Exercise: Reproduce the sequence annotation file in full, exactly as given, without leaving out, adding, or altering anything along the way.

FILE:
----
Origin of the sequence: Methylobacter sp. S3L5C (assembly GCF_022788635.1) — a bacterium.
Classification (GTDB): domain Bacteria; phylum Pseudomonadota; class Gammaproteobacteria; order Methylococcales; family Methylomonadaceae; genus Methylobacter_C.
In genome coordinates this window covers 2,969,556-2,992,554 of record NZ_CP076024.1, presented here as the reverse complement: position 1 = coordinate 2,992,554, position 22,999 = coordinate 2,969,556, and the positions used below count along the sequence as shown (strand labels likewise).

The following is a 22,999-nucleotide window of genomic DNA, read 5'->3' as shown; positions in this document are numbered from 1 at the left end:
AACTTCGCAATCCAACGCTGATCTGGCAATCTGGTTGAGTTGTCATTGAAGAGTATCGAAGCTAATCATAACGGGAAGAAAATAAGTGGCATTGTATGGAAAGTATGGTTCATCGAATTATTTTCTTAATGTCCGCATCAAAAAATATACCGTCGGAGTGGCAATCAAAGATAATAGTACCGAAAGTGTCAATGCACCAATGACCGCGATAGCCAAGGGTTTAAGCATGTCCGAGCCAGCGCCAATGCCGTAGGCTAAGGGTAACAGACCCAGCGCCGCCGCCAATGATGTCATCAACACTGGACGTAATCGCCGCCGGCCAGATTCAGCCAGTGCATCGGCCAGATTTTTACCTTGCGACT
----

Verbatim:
Origin of the sequence: Methylobacter sp. S3L5C (assembly GCF_022788635.1) — a bacterium.
Classification (GTDB): domain Bacteria; phylum Pseudomonadota; class Gammaproteobacteria; order Methylococcales; family Methylomonadaceae; genus Methylobacter_C.
In genome coordinates this window covers 2,969,556-2,992,554 of record NZ_CP076024.1, presented here as the reverse complement: position 1 = coordinate 2,992,554, position 22,999 = coordinate 2,969,556, and the positions used below count along the sequence as shown (strand labels likewise).

The following is a 22,999-nucleotide window of genomic DNA, read 5'->3' as shown; positions in this document are numbered from 1 at the left end:
AACTTCGCAATCCAACGCTGATCTGGCAATCTGGTTGAGTTGTCATTGAAGAGTATCGAAGCTAATCATAACGGGAAGAAAATAAGTGGCATTGTATGGAAAGTATGGTTCATCGAATTATTTTCTTAATGTCCGCATCAAAAAATATACCGTCGGAGTGGCAATCAAAGATAATAGTACCGAAAGTGTCAATGCACCAATGACCGCGATAGCCAAGGGTTTAAGCATGTCCGAGCCAGCGCCAATGCCGTAGGCTAAGGGTAACAGACCCAGCGCCGCCGCCAATGATGTCATCAACACTGGACGTAATCGCCGCCGGCCAGATTCAGCCAGTGCATCGGCCAGATTTTTACCTTGCGACT